There are two ways to go about including these activities in your schedule. The first is to determine whether you can involve your children in any of them. If you love gardening, for instance, consider making time for you and your children to establish a garden in the spring. The second way is to hire a babysitter from time to time, or plan to go to the ballgame when family will be in town and can take care of your kids for an evening.

There are many ways to ensure that you maintain some hobbies when you have kids, even if you only indulge in them sporadically. It’s an important way to keep some fun and relaxation in your life, even when times are getting hectic, and it shouldn’t be hard to keep the occasional indulgence within budget.

~*~*~*~*~*~
Sustainable Family Finances
The story of a family creating an abundant and sustainable life.

Thursday, November 22, 2012

Accepting the Unexpected With Gratitude

It's hard to express how joyfully abundant my life feels at this very moment. Yet, in very surreal ways. It has everything to do with accepting the unexpected and being grateful for the endless blessings in my life, especially my friends and family. I just love you all to the core, and would do anything for you (pure strangers and blog readers too ;-). 

Hubby has stepped up the most, and continues to be the steadfast glue in our partnership. He's served the role of a "Single Dad" with all the household cooking, cleaning, shopping, laundry, chores, errands, kid drop offs/pick-ups, soccer coaching, caring for exuberant children, consoling a healing wife, not to mention excelling professionally. Thank you, Kevin, from the bottom of my heart.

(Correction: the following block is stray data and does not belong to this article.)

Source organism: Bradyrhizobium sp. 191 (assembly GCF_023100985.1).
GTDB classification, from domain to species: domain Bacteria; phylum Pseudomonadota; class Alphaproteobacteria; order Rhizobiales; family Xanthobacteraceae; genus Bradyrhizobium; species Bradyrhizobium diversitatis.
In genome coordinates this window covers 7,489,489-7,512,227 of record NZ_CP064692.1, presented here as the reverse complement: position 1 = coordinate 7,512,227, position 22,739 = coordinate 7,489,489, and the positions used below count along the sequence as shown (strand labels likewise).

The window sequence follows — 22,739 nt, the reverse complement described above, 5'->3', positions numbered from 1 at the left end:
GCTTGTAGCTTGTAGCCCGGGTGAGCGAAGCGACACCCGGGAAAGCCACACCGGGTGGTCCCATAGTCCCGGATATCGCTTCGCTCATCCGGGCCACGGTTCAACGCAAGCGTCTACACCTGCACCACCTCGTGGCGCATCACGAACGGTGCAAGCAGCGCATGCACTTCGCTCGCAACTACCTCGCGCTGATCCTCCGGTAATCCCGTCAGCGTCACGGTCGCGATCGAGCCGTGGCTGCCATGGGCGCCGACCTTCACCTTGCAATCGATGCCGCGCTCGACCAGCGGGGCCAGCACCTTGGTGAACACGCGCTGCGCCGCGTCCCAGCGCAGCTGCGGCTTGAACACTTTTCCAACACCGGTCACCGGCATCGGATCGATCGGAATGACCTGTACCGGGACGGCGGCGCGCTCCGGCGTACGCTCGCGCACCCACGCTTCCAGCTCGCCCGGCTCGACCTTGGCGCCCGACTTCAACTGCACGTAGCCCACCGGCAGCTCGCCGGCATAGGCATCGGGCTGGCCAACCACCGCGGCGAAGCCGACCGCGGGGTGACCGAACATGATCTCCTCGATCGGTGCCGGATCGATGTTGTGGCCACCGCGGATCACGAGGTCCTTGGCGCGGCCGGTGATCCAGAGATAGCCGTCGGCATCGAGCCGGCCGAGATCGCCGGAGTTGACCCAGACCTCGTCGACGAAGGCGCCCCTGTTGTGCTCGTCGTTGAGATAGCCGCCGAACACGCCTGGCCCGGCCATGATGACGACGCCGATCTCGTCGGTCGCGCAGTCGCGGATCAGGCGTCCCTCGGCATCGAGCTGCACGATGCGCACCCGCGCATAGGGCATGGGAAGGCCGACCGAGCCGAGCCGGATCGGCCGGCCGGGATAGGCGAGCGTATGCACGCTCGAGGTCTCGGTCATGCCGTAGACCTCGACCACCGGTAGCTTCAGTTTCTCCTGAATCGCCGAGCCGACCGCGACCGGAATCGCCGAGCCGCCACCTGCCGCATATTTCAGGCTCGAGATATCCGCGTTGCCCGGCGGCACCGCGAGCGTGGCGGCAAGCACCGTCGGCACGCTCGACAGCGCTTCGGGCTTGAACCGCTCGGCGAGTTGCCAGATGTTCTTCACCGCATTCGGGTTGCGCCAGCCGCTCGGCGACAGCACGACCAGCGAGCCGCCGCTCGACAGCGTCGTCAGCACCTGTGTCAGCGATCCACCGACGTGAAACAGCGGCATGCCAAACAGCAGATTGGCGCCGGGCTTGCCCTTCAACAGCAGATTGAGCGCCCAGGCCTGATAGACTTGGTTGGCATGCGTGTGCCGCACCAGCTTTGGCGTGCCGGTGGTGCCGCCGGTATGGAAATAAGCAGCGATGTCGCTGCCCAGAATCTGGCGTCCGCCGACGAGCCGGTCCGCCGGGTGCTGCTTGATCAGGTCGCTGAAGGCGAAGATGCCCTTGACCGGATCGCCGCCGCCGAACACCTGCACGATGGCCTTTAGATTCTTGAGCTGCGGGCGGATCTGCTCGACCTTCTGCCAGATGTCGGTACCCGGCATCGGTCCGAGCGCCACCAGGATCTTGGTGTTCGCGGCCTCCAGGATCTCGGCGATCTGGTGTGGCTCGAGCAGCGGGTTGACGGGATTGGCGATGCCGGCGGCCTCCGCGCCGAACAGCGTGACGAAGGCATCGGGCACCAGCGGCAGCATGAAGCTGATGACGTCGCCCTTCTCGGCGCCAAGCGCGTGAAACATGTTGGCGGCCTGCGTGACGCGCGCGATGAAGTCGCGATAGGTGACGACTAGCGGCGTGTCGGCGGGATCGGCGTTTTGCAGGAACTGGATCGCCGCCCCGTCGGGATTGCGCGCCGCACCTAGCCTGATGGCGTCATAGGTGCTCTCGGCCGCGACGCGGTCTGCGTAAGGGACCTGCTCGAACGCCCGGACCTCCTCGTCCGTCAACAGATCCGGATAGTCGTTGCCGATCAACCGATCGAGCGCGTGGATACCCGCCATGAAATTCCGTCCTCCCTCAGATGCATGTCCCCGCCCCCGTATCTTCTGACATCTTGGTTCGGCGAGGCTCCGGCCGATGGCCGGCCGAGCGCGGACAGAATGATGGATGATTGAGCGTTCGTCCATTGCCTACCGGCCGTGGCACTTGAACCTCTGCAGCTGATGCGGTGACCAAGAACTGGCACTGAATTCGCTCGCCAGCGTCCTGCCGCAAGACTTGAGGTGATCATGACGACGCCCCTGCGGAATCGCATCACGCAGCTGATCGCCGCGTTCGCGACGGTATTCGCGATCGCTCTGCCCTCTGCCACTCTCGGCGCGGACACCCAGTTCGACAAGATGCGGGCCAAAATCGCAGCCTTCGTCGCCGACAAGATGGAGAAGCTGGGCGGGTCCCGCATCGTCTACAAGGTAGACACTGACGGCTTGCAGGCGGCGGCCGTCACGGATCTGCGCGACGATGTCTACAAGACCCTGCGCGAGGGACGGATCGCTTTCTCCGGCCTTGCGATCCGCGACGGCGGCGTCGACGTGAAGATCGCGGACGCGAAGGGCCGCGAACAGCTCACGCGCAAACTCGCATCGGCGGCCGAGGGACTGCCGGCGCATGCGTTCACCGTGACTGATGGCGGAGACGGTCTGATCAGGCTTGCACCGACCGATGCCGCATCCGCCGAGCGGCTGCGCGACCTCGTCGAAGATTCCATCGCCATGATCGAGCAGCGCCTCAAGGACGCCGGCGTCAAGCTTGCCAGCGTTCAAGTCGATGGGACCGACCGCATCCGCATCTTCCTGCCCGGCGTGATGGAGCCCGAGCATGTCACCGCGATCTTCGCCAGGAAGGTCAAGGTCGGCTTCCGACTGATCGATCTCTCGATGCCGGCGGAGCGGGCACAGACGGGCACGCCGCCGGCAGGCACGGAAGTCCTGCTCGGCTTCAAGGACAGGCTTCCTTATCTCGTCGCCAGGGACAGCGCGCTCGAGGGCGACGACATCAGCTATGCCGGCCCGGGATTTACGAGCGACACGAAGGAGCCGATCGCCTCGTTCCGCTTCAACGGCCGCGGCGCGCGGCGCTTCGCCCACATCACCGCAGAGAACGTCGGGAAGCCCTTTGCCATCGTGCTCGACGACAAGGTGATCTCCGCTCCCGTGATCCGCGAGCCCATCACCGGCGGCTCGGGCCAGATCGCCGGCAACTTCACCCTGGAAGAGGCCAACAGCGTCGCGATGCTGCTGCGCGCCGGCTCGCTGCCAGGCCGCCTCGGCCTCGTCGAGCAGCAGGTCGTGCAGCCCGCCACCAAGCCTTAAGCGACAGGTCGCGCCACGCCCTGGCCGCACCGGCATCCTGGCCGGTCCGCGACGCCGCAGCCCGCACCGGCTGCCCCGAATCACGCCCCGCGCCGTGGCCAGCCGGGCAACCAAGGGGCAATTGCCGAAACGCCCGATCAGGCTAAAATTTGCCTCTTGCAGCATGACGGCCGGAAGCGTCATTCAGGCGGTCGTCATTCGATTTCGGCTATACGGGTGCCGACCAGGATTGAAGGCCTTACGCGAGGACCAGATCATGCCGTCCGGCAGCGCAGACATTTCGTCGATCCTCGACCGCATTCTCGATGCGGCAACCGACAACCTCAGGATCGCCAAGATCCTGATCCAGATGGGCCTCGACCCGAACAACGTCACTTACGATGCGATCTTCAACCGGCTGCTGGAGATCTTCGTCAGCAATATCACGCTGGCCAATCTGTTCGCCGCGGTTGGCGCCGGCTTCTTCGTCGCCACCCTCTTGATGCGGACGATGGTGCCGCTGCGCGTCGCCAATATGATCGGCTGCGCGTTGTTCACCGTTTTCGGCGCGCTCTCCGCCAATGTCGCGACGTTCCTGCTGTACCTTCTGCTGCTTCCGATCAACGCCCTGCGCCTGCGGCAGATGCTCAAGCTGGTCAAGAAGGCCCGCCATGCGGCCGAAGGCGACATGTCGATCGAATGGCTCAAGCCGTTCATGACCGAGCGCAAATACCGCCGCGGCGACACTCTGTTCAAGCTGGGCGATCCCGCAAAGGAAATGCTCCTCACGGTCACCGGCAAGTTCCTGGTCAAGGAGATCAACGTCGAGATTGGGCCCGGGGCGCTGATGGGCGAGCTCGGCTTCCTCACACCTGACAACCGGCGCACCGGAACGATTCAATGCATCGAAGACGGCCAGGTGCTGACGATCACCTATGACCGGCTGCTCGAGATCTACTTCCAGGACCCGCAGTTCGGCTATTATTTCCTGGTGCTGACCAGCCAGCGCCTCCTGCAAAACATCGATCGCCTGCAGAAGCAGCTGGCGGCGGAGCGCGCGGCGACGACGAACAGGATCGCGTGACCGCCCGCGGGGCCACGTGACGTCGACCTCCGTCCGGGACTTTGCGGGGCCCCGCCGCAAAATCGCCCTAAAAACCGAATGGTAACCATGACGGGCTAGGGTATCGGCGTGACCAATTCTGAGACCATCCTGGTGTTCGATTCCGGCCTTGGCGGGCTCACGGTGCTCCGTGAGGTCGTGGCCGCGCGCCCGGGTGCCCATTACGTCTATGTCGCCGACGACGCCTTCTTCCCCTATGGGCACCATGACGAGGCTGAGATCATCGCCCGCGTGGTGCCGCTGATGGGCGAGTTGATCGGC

Even though this has been an exceptionally turbulent year, I can't help but feel completely in awe of how my life is playing out. Most importantly, how utterly loved I feel by everyone in my life. There's nothing like a setback or three to attract the most generous and helpful of friends and family. Without the support from everyone around us, I don't think I could possibly feel this grateful for my life exactly as it is. In fact, I'm able to see all the positives that have come from the negatives. Now that's gratitude.

I'm not saying that it's been without stress or uncertainty, but somehow I still feel a deep trust in that my life is turning out exactly as I need it to unfold. My personal roots are deepening and shoots quickening, and my family is certainly becoming resilient. I feel so proud of who our kids are becoming, and Kevin and I continue to strengthen our partnership despite the chaotic nature that defines parenting/life. We're able to define our dreams and create our intentions. I feel like Brett Dennen's "little cosmic girl."

Lately I've felt physically and emotionally exhausted from the effort that's required to re-enter the "work world" after six weeks of being laid up. Yet, my recovery feels very positive, and despite intractable personality conflicts with my manager (or maybe because of them...), I'm experiencing a crystallization of answers to questions I've been reflecting upon for weeks...and believe me, I had a lot of time to think while I was on total bed rest. For the pure pain of it, I would never wish to repeat this past year, but I still believe faithfully that the universe gives you exactly what you need.

Not to give away all the details just yet, but this evening I had a series of mini-revelations about some pretty significant direction changes in my nearer and longer term. I have to say that it excites me. I can't help but feel like the Comeback Kid.